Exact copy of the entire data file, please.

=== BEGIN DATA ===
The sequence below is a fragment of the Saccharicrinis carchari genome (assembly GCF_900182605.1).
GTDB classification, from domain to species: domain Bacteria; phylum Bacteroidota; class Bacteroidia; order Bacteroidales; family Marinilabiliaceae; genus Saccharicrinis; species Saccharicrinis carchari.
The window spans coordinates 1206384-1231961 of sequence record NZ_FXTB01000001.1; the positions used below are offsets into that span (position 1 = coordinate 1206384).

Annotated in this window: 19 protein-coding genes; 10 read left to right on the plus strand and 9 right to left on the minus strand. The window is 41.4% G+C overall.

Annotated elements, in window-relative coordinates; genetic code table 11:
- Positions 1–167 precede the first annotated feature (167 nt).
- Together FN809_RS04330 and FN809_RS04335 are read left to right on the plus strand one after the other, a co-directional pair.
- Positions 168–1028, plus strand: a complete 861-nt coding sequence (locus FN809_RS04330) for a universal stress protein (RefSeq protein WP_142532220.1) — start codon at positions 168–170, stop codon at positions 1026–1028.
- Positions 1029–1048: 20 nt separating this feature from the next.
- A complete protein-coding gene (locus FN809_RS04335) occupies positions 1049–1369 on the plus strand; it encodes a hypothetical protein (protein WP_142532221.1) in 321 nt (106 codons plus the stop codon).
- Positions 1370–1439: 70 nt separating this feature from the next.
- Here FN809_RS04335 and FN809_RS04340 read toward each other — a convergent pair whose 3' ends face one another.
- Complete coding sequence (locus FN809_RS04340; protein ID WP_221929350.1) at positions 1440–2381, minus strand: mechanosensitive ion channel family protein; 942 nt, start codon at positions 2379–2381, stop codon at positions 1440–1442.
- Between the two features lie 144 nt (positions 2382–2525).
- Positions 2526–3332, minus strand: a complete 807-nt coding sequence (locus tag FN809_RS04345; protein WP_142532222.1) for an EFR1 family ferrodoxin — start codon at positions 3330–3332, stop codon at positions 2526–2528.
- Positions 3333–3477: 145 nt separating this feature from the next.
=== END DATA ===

The sequence below is a fragment of the Saccharicrinis carchari genome (assembly GCF_900182605.1).
GTDB classification, from domain to species: domain Bacteria; phylum Bacteroidota; class Bacteroidia; order Bacteroidales; family Marinilabiliaceae; genus Saccharicrinis; species Saccharicrinis carchari.
The window spans coordinates 1206384-1231961 of sequence record NZ_FXTB01000001.1; the positions used below are offsets into that span (position 1 = coordinate 1206384).

Annotated in this window: 19 protein-coding genes; 10 read left to right on the plus strand and 9 right to left on the minus strand. The window is 41.4% G+C overall.

Annotated elements, in window-relative coordinates; genetic code table 11:
- Positions 1–167 precede the first annotated feature (167 nt).
- Together FN809_RS04330 and FN809_RS04335 are read left to right on the plus strand one after the other, a co-directional pair.
- Positions 168–1028, plus strand: a complete 861-nt coding sequence (locus FN809_RS04330) for a universal stress protein (RefSeq protein WP_142532220.1) — start codon at positions 168–170, stop codon at positions 1026–1028.
- Positions 1029–1048: 20 nt separating this feature from the next.
- A complete protein-coding gene (locus FN809_RS04335) occupies positions 1049–1369 on the plus strand; it encodes a hypothetical protein (protein WP_142532221.1) in 321 nt (106 codons plus the stop codon).
- Positions 1370–1439: 70 nt separating this feature from the next.
- Here FN809_RS04335 and FN809_RS04340 read toward each other — a convergent pair whose 3' ends face one another.
- Complete coding sequence (locus FN809_RS04340; protein ID WP_221929350.1) at positions 1440–2381, minus strand: mechanosensitive ion channel family protein; 942 nt, start codon at positions 2379–2381, stop codon at positions 1440–1442.
- Between the two features lie 144 nt (positions 2382–2525).
- Positions 2526–3332, minus strand: a complete 807-nt coding sequence (locus tag FN809_RS04345; protein WP_142532222.1) for an EFR1 family ferrodoxin — start codon at positions 3330–3332, stop codon at positions 2526–2528.
- Positions 3333–3477: 145 nt separating this feature from the next.